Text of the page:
Understanding the Molecular Mechanisms of the Fundamental Processes of Transcription and Post-Transcription Regulation
The Brennan Lab has determined a number of “first structures” of many biologically important proteins and protein-nucleic acid complexes including:
- The first LacI family member, PurR, bound to a cognate operator site
- The first MerR family member, BmrR, bound to bmr promoter DNA
- The first MarR family member, OhrR, bound to cognate DNA
- The first full-length protein-phosphoprotein-DNA complex, CcpA-HPr(Ser46P) bound to a cre site
Our Experimental Approach
We utilize macromolecular crystallography, cryo-electron microscopy and a wide variety of biochemical and biophysical methodologies. Each of the solved structures listed above revealed an atomic view of their DNA recognition mechanisms and helped unravel their roles in transcription regulation of biological processes such as de novo purine biosynthesis and carbon catabolite regulation as well as their induction mechanisms.
Over the past decade, the Brennan Lab has had a strong interest in understanding the mechanisms of multidrug resistance (mdr). We were the first to describe the structures of any multidrug-binding transcription repressor or activator, named QacR and BmrR respectively, in complex with multiple drugs.
The QacR and BmrR Structures
The QacR-drug structures revealed the multisite, or minipocket mechanism, by which a single protein—multidrug efflux pumps included—bind multiple chemically and structurally dissimilar ligands and toxins. We defined these pockets as polyspecific rather than nonspecific. The BmrR-drug complexes defined a second mechanism of multidrug binding, whereby the drug adjusts to a more “rigid” or fixed binding pocket.
Other Multidrug-Binding Proteins
We continue our studies on several novel multidrug-binding proteins, including:
- MepR from S. aureus
- MtrR from N. gonorrhoeae
- MprA from Uropathogenic Escherichia coli
Our goal is to define their molecular mechanisms of multidrug binding, induction, and gene regulation. Our MepR and MtrR work is in collaboration with Glenn Kaatz at Wayne State University School of Medicine and Bill Shafer at Emory University. We have also joined forces with Mehreen Arshad at Northwestern University to research MprA.
The Brennan Lab continues to address unresolved issues surrounding the sensing and detoxification of reactive oxygen species (ROS), as our interest in sensing and reducing ROS in Neisseria has led to biochemical and structural studies on crucial MtrR, which is not only a multidrug binding transcription factor but a transcriptional regulator of key defense systems against the toxic effects of ROS.
In a long-standing collaboration with the laboratories of Maria Schumacher at Duke University and Kim Lewis at Northeastern University, the Brennan Lab is studying bacterial persistence, which results in multidrug tolerance and is the likely origin of recurrent, incurable infections.
Our collaboration described the structures of the first bona fide E. coli persistence factor, HipA, and demonstrated that:
- It’s a serine-threonine protein kinase.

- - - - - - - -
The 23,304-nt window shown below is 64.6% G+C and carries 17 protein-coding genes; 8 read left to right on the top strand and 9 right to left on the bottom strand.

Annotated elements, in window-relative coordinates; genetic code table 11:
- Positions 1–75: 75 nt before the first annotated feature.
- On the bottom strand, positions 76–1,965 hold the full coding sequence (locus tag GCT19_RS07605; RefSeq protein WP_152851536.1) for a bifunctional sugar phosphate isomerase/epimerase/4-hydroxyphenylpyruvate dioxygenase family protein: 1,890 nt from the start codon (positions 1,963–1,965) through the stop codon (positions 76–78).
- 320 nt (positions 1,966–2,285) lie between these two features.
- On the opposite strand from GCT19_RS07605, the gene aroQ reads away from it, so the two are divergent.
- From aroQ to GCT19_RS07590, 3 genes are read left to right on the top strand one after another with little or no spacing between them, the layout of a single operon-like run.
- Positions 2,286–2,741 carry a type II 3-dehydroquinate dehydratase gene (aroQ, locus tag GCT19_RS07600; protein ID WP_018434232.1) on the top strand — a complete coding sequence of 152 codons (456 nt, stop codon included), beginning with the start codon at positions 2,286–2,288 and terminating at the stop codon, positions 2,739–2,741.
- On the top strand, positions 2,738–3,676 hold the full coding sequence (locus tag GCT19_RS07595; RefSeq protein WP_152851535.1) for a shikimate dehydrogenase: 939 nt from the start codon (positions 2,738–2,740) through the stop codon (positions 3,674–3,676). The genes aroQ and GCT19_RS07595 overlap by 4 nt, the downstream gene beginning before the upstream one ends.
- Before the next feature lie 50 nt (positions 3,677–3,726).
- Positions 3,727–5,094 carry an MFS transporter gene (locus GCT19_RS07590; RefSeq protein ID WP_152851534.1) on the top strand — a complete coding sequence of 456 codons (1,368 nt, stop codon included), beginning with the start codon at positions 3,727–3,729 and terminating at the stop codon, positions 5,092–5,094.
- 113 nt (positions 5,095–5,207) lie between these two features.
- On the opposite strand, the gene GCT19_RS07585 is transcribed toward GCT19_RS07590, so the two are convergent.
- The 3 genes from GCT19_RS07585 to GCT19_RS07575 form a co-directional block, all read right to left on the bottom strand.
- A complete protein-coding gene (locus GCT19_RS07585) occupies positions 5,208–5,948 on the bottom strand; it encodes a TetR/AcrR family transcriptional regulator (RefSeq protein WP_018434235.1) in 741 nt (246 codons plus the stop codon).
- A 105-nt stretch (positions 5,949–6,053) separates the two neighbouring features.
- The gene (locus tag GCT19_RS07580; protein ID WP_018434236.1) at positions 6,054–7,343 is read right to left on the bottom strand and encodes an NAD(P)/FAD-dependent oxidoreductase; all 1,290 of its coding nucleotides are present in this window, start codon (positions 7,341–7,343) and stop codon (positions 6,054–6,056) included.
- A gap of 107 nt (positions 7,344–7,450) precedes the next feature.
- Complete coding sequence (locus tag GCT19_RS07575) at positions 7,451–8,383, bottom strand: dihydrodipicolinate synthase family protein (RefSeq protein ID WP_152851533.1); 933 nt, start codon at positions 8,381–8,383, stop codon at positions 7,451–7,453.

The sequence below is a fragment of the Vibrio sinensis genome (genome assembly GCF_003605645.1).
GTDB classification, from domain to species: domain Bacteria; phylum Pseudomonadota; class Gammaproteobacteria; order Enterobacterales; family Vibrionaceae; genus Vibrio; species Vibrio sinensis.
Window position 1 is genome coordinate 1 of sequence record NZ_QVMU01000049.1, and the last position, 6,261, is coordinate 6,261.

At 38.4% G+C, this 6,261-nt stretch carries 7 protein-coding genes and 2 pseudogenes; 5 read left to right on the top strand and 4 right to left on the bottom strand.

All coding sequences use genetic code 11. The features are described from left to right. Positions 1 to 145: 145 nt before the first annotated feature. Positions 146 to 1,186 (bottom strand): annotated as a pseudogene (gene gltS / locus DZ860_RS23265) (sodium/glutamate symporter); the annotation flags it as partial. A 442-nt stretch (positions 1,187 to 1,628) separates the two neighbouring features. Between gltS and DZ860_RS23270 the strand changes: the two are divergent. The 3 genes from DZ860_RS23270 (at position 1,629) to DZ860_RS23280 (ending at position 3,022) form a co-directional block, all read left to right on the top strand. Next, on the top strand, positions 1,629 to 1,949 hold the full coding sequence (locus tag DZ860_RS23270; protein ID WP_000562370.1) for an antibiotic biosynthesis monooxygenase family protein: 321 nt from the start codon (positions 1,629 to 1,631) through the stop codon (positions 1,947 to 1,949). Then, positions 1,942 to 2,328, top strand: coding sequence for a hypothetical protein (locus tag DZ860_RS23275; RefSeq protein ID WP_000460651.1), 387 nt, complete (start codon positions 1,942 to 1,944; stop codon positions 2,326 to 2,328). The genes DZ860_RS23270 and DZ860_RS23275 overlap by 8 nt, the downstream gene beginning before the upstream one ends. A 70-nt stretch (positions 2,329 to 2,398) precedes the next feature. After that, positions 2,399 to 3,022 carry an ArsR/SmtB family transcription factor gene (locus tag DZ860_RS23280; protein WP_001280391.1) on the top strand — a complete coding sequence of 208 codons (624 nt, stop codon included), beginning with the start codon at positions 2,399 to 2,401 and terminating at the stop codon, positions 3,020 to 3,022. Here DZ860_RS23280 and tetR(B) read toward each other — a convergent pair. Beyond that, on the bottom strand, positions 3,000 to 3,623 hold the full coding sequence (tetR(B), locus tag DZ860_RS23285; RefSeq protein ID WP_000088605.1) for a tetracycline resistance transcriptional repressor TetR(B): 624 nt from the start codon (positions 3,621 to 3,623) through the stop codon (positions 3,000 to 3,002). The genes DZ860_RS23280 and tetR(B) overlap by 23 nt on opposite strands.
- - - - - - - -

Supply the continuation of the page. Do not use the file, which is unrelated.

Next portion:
- It’s a serine-threonine protein kinase and uses a novel mechanism of autophosphorylation (P-loop motif ejection) that results in inhibition of the kinase—a critical step to restart growth and thus promote infection.
In order to understand the primary means of this toxin’s inhibition by its antitoxin mate, HipB, we determined the structure of a HipA-HipB-DNA complex, which revealed that HipB locks HipA into an open conformation and sequesters the toxin from many targets. We also found that HipB is responsible for the autorepression of the hipBA operon. In more recent studies, we determined the structures of a dimer of the HipA-(HipB2) complex bound to the O1-O2 and O2-O3 operator sites, which gave insight into the heritable nature of UPEC persistence. Currently, we are in the process of determining the HipA consensus phosphorylation sequence, and have started pursuing the molecular and structural bases of persistence in other pathogenic bacteria, including Burkholderia, and Mycobacterium.
The Brennan laboratory has pursued its interest in post-transcriptional regulation by carrying out structure-function studies on Hfq, an RNA chaperone that binds both small noncoding RNAs and their target mRNAs to effect gene expression. We chose Hfq proteins from both Gram-positive and Gram-negative bacteria and were the first to show the mechanisms these proteins use to bind U-rich RNA as well as A-tract RNA. We continue our structural and biochemical studies on E coli, S. aureus and L. monocytogenes Hfq proteins bound to other large RNAs and DNA in order to delineate all sites of nucleic acid binding and the full function of Hfq.
In a new area of research, we want to understand one of the key defense mechanisms that pathogenic fungi utilize when jumping from the surrounding environment to their warmer human hosts.
Pathogenic fungi are a growing scourge in clinics as more patients, who are immunocompromised, succumb to these microbes. Treatment of these fungal pathogens is hindered by rising drug resistance; the limited availability of effective drugs, which are often decades old; and drugs that can have unwarranted side effects. For the fungal invasion to be successful, the disaccharide trehalose must be present, and given the critical importance of trehalose in protecting these pathogens from higher temperatures, we are studying two enzymes that synthesize this disaccharide: trehalose-6-phosphate synthase and trehalose-6-phosphate phosphatase. We have solved each of their structures in the presence of substrates and products as transition-state complexes and have elucidated their substrate specificities, catalytic mechanisms, and their use as templates for structure-based drug design, which is now a major focus of our laboratory.